The Kaganites next believe that the West just needs to dangle a bit of “freedom” and the Russians, who have been long oppressed, will jump at the chance, like an all-you-can-eat buffet thrown open to the starving. Does this explain Prigozhin’s curious remark that the Wagnerites were being hailed as “liberators” and offered candies? (Victoria Nuland and her cookies in 2014). Or was that simply an indication of the popularity that he and the Wagnerites enjoy in the larger Russian population? One constant theme in Prigozhin’s complaint videos is his undying love for Russia, the Motherland, the Fatherland. But many other Russians are angry at Prigozhin.
This leads into the third possibility: Prigozhin the patriot. His action was, as he says, a protest against what he perceived as incompetence, embodied in Shoigu and Gerasimov. His march on Moscow was not rebellion, a coup, a putsch, nor an insurrection. It was a method to bring attention to a larger problem—that of “war fatigue.” There are many in Russia who feel that President Putin has been far too soft and gentle with the Zelensky regime, and they want a massive assault on the Ukraine to bring a quick end to that regime and to the war itself. Stop pussy-footing around, is what Prigozhin wanted to tell President Putin.
If this is what happened, then Prigozhin sacrificed himself in order to save Russia. From the very beginning, Zelensky has successfully demanded Wunderwaffen from the West and he has been given whatever he has asked for. There are various lists of everything that Zelensky has been given, including the much-vaunted Leopard (Panzer) tanks and Patriot missiles and soon F16 fighter jets. Needless to say, the constant demand for weapons by Zelensky has also exhausted the West, which is suffering another sort of “war fatigue”—it has emptied its coffers and really has nothing left to give, other than the last Wunderwaffe: the nuclear option.
Was Prigozhin worried that if this war drags on much longer, Zelensky, in his desperation, will set off a “dirty bomb” or attack the Zaporizhia nuclear plant and then blame it all on Russia? Such a false flag would be swallowed wholesale by the West for whom Zelensky is the noblest hero imaginable—and then this false flag would eagerly be used to attack Russia with nuclear missiles. Given the divorce from reality that the West now labors under (where a woman can no longer be so easily defined), the various mindless Western politicians could easily see themselves as somehow immune from a “limited nuclear strike” on Russia—and could easily imagine that in this way Russia will be defeated.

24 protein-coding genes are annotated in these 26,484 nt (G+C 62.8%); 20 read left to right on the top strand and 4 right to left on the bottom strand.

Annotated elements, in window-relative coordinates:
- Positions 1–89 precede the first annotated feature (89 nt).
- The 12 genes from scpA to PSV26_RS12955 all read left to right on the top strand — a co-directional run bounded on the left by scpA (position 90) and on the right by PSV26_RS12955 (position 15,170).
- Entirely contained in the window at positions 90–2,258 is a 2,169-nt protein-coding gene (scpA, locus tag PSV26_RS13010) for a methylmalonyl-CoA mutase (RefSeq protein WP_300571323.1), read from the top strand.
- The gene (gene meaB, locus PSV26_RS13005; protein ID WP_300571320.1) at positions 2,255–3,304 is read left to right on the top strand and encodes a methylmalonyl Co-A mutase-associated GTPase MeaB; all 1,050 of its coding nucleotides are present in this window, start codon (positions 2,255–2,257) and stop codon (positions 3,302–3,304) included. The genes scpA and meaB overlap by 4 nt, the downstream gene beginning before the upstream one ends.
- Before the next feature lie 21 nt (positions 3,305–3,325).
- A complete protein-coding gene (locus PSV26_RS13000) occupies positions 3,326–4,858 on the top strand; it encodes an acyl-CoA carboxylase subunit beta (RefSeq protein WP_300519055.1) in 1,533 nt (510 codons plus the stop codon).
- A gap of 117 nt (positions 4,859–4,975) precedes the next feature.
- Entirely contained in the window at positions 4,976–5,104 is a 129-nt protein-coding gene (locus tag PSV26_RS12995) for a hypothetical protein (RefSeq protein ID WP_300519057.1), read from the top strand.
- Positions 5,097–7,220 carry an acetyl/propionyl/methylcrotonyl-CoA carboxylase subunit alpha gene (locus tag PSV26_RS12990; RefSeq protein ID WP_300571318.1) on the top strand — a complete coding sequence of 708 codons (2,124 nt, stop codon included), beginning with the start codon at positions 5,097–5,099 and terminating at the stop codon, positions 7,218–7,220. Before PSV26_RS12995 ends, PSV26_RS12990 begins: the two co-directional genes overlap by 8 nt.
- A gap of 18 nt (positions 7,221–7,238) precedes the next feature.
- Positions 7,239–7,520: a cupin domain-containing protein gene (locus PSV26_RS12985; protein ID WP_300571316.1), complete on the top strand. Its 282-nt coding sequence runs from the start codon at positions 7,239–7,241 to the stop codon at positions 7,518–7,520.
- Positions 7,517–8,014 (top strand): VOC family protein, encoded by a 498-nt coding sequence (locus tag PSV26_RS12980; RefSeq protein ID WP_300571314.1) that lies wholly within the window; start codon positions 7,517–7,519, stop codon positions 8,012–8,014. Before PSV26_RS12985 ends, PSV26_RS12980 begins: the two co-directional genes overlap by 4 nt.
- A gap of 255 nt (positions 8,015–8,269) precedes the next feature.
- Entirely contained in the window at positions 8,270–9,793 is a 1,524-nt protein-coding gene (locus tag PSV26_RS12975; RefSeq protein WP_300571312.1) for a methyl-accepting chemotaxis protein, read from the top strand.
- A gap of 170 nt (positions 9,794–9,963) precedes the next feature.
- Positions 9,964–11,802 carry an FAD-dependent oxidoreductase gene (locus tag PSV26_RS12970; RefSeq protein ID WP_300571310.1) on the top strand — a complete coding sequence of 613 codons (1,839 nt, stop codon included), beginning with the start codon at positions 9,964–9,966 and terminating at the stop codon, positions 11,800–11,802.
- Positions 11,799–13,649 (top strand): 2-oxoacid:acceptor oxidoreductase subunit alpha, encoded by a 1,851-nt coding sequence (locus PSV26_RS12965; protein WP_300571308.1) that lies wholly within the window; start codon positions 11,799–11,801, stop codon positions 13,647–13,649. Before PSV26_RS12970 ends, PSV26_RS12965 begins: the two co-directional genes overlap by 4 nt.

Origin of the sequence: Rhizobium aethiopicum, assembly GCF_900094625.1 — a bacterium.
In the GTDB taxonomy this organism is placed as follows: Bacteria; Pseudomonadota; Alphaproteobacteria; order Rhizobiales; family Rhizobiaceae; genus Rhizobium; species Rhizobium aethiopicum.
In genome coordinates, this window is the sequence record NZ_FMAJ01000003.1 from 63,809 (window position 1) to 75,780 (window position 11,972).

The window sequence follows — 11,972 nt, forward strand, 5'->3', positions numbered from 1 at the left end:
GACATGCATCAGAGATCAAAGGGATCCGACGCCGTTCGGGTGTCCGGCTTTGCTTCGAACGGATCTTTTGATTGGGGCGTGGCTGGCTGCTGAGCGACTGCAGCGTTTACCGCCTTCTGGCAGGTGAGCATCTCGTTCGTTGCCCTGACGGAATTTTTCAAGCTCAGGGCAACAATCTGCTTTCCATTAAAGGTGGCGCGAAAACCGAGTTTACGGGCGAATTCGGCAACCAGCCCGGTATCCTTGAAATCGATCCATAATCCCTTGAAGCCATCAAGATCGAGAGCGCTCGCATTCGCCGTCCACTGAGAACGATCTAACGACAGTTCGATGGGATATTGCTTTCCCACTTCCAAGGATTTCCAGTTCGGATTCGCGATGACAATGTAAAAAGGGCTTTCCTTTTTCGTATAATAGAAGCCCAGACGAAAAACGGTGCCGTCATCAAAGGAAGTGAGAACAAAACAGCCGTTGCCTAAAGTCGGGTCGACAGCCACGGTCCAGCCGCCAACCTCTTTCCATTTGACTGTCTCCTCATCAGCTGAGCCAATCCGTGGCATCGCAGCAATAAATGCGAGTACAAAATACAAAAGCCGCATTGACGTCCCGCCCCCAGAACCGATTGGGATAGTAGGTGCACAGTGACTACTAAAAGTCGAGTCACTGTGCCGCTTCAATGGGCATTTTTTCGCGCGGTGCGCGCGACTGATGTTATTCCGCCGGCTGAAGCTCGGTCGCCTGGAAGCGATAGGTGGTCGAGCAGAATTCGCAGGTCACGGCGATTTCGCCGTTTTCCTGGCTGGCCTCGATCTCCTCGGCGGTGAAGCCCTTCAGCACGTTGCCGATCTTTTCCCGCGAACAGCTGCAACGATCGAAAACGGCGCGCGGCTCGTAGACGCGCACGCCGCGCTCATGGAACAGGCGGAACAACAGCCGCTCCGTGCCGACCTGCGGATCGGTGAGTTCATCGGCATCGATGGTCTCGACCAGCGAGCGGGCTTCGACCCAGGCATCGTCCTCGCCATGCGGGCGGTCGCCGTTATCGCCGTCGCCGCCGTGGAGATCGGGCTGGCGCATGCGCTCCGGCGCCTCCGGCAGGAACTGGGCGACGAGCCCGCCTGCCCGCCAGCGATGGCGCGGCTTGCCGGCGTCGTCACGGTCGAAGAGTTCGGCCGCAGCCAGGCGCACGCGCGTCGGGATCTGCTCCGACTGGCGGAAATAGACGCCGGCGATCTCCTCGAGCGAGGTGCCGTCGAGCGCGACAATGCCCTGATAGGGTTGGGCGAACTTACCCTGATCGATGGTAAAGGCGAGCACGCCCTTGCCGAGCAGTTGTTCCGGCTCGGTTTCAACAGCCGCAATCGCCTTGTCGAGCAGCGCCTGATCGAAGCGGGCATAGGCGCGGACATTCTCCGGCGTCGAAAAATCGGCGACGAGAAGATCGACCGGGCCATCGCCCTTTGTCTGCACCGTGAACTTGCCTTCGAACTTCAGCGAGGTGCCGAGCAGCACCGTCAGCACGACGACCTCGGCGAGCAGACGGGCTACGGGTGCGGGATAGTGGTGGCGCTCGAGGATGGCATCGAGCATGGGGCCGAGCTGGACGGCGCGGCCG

From the point of view of Zelensky, this war has been slowly ramping up—under his guidance. Like the petulant child of indulgent parents, he has always gotten the newest toy that he willfully demands. Nuclear weapons are not off the table. They are the last and final Wunderwaffe.
Was Prigozhin’s action a dramatic slap upside the head of the Russian army (via Shoigu and Gerasimov) to come to its senses and finish off Zelensky’s regime quickly, or there will be Hell to pay? And in such a scenario, Prigozhin stated that if President Putin hesitated in delivering the much-needed coup-de-grace to the Ukraine, then there will be a new president.
All three explanations can be seen playing out in the dramatic events of June 23 and June 24.
The Armed Revolt
Just before midnight, on June 23rd, 2023, Prigozhin called Defense Minister Sergey Shoigu and General Valery Gerasimov traitors and demanded that they be removed and prosecuted. A few minutes later, Prigozhin declared that the rear of the Wagner positions had been bombed by the Russian army, which necessitated that Prigozhin move against Rostov-on-Don, the city closest to where the Wagnerites were stationed. Shoigu denied this claim, and Surovkin asked the Wagnerites to stand down and seek a peaceful way to settle any disputes. Then, the Russian Federal Security Service (the FSB) stated that Prigozhin was organizing an insurrection and told his soldiers to arrest him. A senior Russian army commander called Prigozhin’s action, “a stab in the back.” No evidence has emerged that Wagnerites had been bombed. Why was Prigozhin making a very serious, but false, claim? The response from the Russian state was also very firm—Prigozhin was a traitor.
The next few hours saw an increased deployment of forces to ensure safety in the areas in and around Rostov-on-Don, with the various roads closely patrolled by government forces. This was, in fact, the rolling out of counterterrorist measures, not only in this region but also in all major cities, especially Moscow. What did the Russian state know, if Prigozhin was simply staging a protest?